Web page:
Should I Become an Airport Limo Driver?
Airport limo drivers are a type of chauffeur. In addition to getting passengers to and from airports, job duties for airport limo drivers include refueling cars and keeping them clean. They also help passengers with their luggage. These limo drivers often work for passenger transportation companies, though they can also be self-employed. They may have to work long or irregular hours, but they often have flexible schedules and little supervision. However, the rate of injury in this profession is higher than in most, mainly due to car accidents.
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|Degree Level||Less than a high school diploma|
|Licensure||Must earn a state-issued commercial driver's license (CDL) with a passenger endorsement; additional limo licenses could also be required|
|Experience||Entry level; no experience needed|
|Key Skills||Basic math, map-reading and customer service skills, hand-eye coordination and the ability to maintain composure when confronted with difficult passengers, and a familiarity with query and mobile location software, such as Easy Dispatch and dispatchOffice|
|Salary||$23,210 per year (median for axi drivers in May 2014)|
Sources: U.S. Bureau of Labor Statistics, State government websites, Occupational Information Network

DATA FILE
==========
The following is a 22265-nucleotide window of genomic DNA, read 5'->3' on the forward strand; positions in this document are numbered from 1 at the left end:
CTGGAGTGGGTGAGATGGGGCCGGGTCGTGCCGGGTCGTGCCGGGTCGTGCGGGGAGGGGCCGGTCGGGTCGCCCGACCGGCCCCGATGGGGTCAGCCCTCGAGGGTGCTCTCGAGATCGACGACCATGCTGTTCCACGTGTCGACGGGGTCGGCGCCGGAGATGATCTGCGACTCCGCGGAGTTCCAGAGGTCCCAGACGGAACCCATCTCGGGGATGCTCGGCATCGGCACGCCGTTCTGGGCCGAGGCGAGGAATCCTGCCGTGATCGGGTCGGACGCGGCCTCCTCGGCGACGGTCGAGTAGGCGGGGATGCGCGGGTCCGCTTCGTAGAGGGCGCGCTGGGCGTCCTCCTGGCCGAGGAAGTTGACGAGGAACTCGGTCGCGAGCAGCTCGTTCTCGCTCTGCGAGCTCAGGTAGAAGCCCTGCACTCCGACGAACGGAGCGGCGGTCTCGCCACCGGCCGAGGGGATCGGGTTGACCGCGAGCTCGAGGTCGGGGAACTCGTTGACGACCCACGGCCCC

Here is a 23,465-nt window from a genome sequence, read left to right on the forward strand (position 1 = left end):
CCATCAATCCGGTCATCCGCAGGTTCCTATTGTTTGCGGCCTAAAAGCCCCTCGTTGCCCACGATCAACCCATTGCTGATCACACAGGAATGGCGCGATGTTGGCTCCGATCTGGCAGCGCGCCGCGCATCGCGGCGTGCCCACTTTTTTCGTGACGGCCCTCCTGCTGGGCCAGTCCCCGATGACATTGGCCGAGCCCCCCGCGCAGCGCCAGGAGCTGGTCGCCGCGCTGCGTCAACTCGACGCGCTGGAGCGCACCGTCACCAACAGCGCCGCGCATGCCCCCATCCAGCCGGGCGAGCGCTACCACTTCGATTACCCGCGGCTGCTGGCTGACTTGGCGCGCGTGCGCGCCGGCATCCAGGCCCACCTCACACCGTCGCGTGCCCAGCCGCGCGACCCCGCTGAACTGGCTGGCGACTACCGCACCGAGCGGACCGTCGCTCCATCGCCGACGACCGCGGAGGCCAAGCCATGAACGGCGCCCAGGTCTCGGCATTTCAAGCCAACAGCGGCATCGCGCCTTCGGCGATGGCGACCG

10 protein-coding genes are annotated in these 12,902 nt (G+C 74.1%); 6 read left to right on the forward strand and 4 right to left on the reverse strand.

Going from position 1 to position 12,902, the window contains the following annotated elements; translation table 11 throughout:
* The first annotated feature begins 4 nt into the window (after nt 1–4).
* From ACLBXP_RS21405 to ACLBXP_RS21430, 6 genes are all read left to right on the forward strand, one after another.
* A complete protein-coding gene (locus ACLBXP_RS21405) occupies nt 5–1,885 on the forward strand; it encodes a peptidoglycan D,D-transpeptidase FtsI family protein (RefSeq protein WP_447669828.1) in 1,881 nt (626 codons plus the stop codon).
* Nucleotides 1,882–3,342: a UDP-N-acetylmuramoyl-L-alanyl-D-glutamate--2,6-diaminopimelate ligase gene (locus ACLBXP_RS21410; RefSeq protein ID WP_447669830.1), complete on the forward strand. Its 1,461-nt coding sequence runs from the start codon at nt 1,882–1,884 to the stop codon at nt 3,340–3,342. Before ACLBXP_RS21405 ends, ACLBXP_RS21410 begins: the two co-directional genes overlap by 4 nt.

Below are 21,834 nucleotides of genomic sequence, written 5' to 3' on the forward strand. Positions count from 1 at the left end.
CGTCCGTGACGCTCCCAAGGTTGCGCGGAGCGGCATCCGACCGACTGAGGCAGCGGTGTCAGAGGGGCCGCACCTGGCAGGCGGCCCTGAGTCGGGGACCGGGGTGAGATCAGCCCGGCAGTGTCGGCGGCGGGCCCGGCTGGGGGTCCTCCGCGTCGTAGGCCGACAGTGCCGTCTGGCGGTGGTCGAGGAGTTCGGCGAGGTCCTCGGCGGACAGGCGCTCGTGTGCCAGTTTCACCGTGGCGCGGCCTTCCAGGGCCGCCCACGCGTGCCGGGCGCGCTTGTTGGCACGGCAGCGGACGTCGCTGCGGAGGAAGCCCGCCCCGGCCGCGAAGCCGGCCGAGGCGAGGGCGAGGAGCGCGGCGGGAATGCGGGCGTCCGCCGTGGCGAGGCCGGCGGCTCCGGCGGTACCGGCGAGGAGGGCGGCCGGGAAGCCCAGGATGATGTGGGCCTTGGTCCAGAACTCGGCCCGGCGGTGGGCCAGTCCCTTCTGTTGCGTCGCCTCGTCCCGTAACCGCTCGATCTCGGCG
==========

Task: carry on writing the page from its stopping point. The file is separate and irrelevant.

Step 1: Get a Commercial Driver's License
Airport limo drivers who transport more than 16 passengers simultaneously are required by the Federal Motor Carrier Safety Administration to hold a commercial driver's license (CDL) with a passenger endorsement. To earn a CDL, many states require individuals to be at least 18 years of age, hold a regular driver's license and successfully complete a vision test. Passing scores on written and road tests are required as well. Drivers must also pass a physical exam and carry a fitness statement from a medical examiner.
Step 2: Apply for Any Additional State Licenses
Some states require airport limo drivers to hold an additional license before they can legally drive a limo. In most cases, applicants will need to pass a criminal background check or undergo fingerprinting. Other stipulations could require them to pass a drug test, complete a defensive driving course or have up to 1 year of experience operating a motor vehicle.
Step 3: Complete On-the-Job Training
Many limo drivers learn their skills on the job. This training can last from as little as a day to as long as 2 weeks and covers such issues as local traffic laws, navigation routes and driver safety. Customer service training is included as well.
Step 4: Continuing Your Career
Airport limo drivers are often required to complete renewal applications to maintain their licenses. In some cases, this entails updating their medical examiner's fitness statement. They might also need to pass an annual drug test or take another defensive driving course.